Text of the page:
Plaque on station building

Wells was a busy terminal station for almost 100 years, with a dozen or so passenger trains calling each day and goods trains from the harbour. Messrs Dewing & Kersley opened a corn mill adjacent to the station in 1904, and the smell of animal feedstuffs often wafted into the station to mix with the smoke, steam and hot oil odours given off by the locomotives, and the fishy smells coming from the 'Stiffkey Blues' cockles loaded into the guards' vans of trains.[8]

The post-war boom experienced by the King's Lynn to Hunstanton line was not felt on the West Norfolk Junction Railway, whose inconveniently-sited stations contributed to declining passenger traffic. Passenger services between Wells and Heacham were withdrawn from 2 June 1952, but the line remained open to freight. In the North Sea flood of 1953, the track between Wells and Holkham was so severely damaged that British Railways considered it not worth repairing and the line was closed completely between these two places.[9] The station closed a little over ten years later when the line from Dereham to Wells closed to passenger traffic on 5 October 1964.

Preceding station Disused railways Following station
Line and station closed
  British Rail
Eastern Region

Heacham to Wells branch
Terminus   British Rail
Eastern Region

Wymondham to Wells via East Dereham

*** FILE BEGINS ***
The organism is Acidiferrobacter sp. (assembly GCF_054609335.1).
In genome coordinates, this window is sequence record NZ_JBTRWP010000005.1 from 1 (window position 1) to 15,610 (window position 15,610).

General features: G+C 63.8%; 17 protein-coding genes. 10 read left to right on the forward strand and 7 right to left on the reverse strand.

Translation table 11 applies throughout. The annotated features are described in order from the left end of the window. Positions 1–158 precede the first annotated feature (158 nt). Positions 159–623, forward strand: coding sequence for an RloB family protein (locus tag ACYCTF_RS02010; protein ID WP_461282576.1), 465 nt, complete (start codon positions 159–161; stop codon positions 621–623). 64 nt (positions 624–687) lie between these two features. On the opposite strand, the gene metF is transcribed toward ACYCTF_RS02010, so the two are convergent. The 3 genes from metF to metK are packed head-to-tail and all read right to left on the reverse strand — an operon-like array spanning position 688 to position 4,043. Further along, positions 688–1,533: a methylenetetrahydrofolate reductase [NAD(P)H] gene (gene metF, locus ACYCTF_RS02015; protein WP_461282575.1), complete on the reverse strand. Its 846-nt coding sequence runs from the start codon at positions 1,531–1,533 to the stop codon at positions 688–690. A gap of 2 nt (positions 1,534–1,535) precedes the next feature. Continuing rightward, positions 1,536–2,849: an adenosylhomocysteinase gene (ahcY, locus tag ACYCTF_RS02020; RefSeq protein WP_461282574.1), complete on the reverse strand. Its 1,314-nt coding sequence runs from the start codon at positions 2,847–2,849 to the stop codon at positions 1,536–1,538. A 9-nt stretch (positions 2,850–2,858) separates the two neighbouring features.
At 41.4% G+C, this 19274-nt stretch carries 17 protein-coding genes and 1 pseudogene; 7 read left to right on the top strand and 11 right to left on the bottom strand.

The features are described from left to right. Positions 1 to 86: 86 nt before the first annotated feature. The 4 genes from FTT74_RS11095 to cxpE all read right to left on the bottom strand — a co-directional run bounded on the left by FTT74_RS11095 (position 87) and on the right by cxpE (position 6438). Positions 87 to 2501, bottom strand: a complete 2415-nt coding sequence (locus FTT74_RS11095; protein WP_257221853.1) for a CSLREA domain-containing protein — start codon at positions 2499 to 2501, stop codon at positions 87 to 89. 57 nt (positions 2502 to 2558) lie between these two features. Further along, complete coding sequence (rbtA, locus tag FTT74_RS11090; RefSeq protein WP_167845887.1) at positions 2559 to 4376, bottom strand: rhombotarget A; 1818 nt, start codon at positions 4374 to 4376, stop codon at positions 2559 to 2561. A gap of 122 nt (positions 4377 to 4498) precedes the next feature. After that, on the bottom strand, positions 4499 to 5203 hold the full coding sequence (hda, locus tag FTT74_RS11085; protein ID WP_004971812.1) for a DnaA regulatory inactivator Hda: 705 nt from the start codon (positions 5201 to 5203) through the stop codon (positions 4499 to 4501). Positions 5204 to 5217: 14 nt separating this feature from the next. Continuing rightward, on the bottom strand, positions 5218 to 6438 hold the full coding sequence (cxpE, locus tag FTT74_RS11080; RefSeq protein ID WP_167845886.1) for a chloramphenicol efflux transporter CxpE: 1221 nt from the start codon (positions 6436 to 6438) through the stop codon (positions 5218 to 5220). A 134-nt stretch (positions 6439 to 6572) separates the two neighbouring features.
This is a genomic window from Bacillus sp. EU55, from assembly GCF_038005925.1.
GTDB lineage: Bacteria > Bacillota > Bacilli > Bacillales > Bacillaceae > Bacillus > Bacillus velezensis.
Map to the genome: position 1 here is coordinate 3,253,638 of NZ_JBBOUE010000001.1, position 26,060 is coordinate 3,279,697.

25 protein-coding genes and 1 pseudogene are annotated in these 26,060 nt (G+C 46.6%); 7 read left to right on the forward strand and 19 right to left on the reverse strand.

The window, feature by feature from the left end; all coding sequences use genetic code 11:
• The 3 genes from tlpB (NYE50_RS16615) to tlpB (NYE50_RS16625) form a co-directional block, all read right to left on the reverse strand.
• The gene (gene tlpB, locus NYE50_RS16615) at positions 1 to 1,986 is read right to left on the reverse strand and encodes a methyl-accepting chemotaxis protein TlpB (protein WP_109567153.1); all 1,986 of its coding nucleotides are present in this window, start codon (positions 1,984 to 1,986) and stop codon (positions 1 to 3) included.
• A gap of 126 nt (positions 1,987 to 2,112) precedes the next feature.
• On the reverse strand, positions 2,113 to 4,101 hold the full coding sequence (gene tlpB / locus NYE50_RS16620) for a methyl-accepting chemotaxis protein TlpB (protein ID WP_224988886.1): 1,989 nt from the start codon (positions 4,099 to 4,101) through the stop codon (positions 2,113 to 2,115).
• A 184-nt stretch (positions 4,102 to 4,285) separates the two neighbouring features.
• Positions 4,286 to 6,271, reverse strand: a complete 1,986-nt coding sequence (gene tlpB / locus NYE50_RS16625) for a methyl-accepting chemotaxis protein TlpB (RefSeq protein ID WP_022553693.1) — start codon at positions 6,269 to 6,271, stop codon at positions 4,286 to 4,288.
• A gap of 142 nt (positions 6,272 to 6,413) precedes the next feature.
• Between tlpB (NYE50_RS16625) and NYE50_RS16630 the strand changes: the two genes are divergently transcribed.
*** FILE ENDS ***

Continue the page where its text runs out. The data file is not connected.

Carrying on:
Wighton Halt
Line and station closed

Present day[edit]

In 2007 the station building was a second-hand bookshop and pottery, with the site of the platforms an industrial estate known as Great Eastern Way. The old corn mill was used as a furniture warehouse, before being converted into flats. Part of the ground floor is occupied by Wells Antiques Centre and Glaven Veterinary Centre.

Wells and Walsingham Light Railway[edit]

Since 1982, there has been a second station at Wells, the terminus of the narrow gauge Wells and Walsingham Light Railway. This station is to the south of where the original line crossed the main coast road on the level.


  1. ^ Butt, R. V. J. (1995). The Directory of Railway Stations: details every public and private passenger station, halt, platform and stopping place, past and present (1st ed.). Sparkford: Patrick Stephens Ltd. pp. 243–244. ISBN 978-1-85260-508-7. OCLC 60251199. 
  2. ^ Joby, R.S. (1985). Forgotten Railways: Vol. 7 East Anglia. Newton Abbott, Devon: David & Charles. p. 43. ISBN 0-946537-25-9. 
  3. ^ Oppitz, Leslie (1999). Lost Railways of East Anglia (Lost Railways). Newbury, Berkshire: Countryside Books. p. 17. ISBN 1-85306-595-1. 
  4. ^ Jenkins, S.C. (1987). The Lynn & Hunstanton Railway and the West Norfolk Branch. Headington, Oxford: Oakwood Press. pp. 34–35. ISBN 0-85361-330-3. 
  5. ^ Jenkins, S.C., op. cit. p. 103.
  6. ^ Jenkins, S.C., op. cit. p. 105.
  7. ^ Hawkins, Chris; George Reeve (1986). Great Eastern Railway Engine Sheds. Wild Swan Publications Ltd. p. 205. ISBN 0-906867-40-1. 
  8. ^ Joby, R.S., op. cit. p. 44-45.
  9. ^ Jenkins, S.C., op. cit. p. 112-113.

External links[edit]